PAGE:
Bikram is the first boy from his village Antarigam (Gunjam- Odisha) to have travelled abroad. His family & friends are so proud of him now. He has purchased some land in his village & built a home also. He helped his younger brother to be an MBA. His  village is affected by Naxalites and it is very under developed. In fact, Antarigam got electricity few years back only. Now Bikram is helping his village to be a developed one.   

“I also had a flair for dance and because of my flexibility, I got a good hang of it. I worked on that skill too and soon became very good at it. When I met Sooraj Pancholi via Tiger, he suggested that I should train him to dance. This began the next phase of my career. I now train Sooraj, Sayesha Sehgal (Dilip Kumar's niece) and Athiya Shetty. However, for me, Tiger is God. I travel the world with Tiger. I work with Tiger on all his dance numbers. But when Tiger is shooting, I am free. Hence, Tiger suggested that I get my Assistant Choreographer's card done so that I can assist Ahmed sir. I did it and went on to work with him on "Kick", "Phantom", "Hero", "All is Well among other movies.” Bikram 

(In conversation with "Saumya Parida")

Sunday, February 05, 2017

Trip to Gir National Park, Gujarat : Majestic Asiatic Lions

Two Lions(the "Brothers" perhaps")
Gujarat has been beckoning us since a long time and the urge to see the Asiatic Lion was very high. However for many years, our love to watch the Royal Bengal Tiger took precedence and we spent multiple visits to the Tiger Sanctuaries.  Peak summer (mid may) is when we decided to visit Sasan Gir and while we were apprehensive of the heat wave sweeping Gujarat then, we were resolute to make this happen. Landed in Ahmedabad and after a day trip of sight seeing in Ahmedabad we moved on to Somnath Temple and finally landed up in Club Mahindra Sasan Gir.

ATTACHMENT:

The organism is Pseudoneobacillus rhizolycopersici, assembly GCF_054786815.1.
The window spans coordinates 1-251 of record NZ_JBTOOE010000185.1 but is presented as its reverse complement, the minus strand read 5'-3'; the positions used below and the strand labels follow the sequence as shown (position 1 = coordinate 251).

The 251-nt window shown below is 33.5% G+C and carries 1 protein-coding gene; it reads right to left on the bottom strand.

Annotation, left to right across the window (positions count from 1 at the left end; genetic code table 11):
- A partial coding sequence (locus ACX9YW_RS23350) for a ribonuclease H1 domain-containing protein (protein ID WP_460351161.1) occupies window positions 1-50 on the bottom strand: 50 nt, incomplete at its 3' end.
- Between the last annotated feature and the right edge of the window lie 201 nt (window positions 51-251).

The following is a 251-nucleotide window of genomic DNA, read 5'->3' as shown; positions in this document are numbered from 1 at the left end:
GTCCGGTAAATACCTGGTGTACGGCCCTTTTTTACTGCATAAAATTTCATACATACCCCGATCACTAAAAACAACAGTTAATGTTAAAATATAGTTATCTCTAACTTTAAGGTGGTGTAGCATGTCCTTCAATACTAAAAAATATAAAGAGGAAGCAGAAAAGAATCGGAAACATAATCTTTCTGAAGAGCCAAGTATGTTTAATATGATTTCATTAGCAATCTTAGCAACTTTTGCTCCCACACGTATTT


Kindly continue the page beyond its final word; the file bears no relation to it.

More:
Needless to state we have made the safari bookings online through Http:// With these online bookings being enabled in most wildlife sanctuaries life is much easier to plan. Spoke to couple of local guys and got the vehicle organised through them as the ones being provided through Club Mahindra was too expensive.

As always the first trip is always the one full of anxiety. So early morning we got ready and went to Singh Sadan at the entry of the park gate where the permits are given, jeeps allocated and guides assigned(not much different from other parks). Well what was different was what our guide Prashant(name changed) shared with us. After he boarded the gypsy with us he went about explaining the park, lay of the land, routes(which are named 1,2,3,4 etc), mammals, birds. Our trip began and we were quite excited to be here finally. 

Almost 90 minutes went by and the jungle was by and large very quite with the only sighting of a few spotted deer and resident birds. Then we suddenly saw a man in bike riding very fast and he took off the road and into the side tracks. Our gypsy driver started racing along with him. Puzzled, we  didn't know what was happening and asked the guide. Then the un-reveal happened - he said there are "Trackers" in the forest(appointed by the govt.) and if you pay them they will lead to the lion or lion pride. Really was our question? The guide went on to add that for more money the tracker and forest officials would even steer the lion towards your vehicle. Well we didn't believe these and true to ourselves we went about exploring the jungle further and returned home without sighting any lion. Some tourists from the resort returned with smiling faces and yes they had spotted a lion in the same route we were. Having spent enough time in jungles in the last ten years we were happy to leave things to the nature to unfold itself.